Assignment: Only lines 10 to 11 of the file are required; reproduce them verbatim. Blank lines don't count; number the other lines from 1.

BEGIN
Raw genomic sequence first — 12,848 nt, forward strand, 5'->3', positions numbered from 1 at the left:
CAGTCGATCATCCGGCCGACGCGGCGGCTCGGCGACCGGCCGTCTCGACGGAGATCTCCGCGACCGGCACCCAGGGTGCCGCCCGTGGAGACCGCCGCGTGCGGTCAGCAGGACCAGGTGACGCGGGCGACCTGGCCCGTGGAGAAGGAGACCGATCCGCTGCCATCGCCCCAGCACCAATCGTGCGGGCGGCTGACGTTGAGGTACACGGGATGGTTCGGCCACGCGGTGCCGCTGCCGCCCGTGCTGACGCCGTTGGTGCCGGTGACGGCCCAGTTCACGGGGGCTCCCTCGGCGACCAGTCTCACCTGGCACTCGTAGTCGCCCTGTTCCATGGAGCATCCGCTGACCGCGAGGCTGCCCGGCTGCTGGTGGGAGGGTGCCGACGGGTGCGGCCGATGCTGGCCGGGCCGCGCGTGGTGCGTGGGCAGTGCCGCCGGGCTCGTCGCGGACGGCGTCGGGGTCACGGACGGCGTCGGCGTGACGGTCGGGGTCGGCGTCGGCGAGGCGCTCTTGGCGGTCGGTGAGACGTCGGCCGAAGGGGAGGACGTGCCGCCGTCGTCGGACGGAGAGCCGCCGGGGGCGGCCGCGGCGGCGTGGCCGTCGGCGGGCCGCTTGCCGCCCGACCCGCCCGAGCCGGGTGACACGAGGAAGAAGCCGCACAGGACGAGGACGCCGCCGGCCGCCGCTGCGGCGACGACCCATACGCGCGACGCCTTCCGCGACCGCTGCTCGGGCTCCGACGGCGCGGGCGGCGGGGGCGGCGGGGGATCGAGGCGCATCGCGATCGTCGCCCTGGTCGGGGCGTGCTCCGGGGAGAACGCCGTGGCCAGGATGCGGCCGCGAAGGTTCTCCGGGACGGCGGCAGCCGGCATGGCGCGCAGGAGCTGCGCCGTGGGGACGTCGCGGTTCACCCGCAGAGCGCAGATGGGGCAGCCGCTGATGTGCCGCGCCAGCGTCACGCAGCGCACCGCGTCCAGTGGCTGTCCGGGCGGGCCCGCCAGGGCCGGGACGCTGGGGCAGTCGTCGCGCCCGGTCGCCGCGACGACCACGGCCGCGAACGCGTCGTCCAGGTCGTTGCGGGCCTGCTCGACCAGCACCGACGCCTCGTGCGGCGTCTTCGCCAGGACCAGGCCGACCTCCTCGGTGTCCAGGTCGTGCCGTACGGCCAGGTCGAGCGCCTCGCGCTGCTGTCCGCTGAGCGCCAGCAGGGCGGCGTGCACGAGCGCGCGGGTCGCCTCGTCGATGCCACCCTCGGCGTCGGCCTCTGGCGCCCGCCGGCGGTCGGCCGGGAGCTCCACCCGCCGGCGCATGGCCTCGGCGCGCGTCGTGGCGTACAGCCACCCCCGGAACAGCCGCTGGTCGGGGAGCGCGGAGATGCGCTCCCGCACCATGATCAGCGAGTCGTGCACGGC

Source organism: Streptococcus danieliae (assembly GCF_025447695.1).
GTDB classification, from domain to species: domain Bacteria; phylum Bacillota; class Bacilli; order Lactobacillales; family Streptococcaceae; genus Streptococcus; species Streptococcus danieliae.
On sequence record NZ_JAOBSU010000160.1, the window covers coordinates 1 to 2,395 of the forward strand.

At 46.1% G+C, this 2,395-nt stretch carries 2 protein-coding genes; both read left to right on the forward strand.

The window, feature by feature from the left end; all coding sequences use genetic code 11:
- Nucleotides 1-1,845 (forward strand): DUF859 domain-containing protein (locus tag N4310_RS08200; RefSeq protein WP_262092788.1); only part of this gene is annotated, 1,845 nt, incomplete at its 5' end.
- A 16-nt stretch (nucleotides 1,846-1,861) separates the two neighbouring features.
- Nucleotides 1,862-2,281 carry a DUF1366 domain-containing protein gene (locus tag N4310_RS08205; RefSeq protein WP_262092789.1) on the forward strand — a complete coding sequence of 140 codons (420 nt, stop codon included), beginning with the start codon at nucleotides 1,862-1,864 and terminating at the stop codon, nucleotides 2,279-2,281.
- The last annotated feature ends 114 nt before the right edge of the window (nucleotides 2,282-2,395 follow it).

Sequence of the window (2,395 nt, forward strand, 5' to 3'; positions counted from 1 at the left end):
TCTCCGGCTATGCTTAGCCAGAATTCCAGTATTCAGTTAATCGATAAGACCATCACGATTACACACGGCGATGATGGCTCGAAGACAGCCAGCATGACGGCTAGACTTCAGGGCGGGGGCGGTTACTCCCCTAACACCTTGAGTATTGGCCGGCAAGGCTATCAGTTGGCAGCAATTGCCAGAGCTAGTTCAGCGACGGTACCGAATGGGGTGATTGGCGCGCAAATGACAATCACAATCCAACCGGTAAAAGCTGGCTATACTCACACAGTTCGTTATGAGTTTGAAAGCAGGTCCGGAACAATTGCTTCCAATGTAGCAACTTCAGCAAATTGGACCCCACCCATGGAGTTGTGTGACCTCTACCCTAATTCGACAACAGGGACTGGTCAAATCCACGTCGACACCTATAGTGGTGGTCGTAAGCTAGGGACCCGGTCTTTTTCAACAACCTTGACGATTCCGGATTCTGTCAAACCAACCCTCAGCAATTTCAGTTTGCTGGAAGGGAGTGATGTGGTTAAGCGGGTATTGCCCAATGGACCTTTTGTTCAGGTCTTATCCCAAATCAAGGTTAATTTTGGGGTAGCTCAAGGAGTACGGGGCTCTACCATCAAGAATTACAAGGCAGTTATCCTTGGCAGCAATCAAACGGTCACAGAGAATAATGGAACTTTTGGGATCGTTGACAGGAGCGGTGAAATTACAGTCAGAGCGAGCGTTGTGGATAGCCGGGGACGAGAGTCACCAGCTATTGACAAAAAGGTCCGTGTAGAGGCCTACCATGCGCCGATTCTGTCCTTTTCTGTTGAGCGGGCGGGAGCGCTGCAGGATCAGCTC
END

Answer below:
- Nucleotides 1,862-2,281 carry a DUF1366 domain-containing protein gene (locus tag N4310_RS08205; RefSeq protein WP_262092789.1) on the forward strand — a complete coding sequence of 140 codons (420 nt, stop codon included), beginning with the start codon at nucleotides 1,862-1,864 and terminating at the stop codon, nucleotides 2,279-2,281.
- The last annotated feature ends 114 nt before the right edge of the window (nucleotides 2,282-2,395 follow it).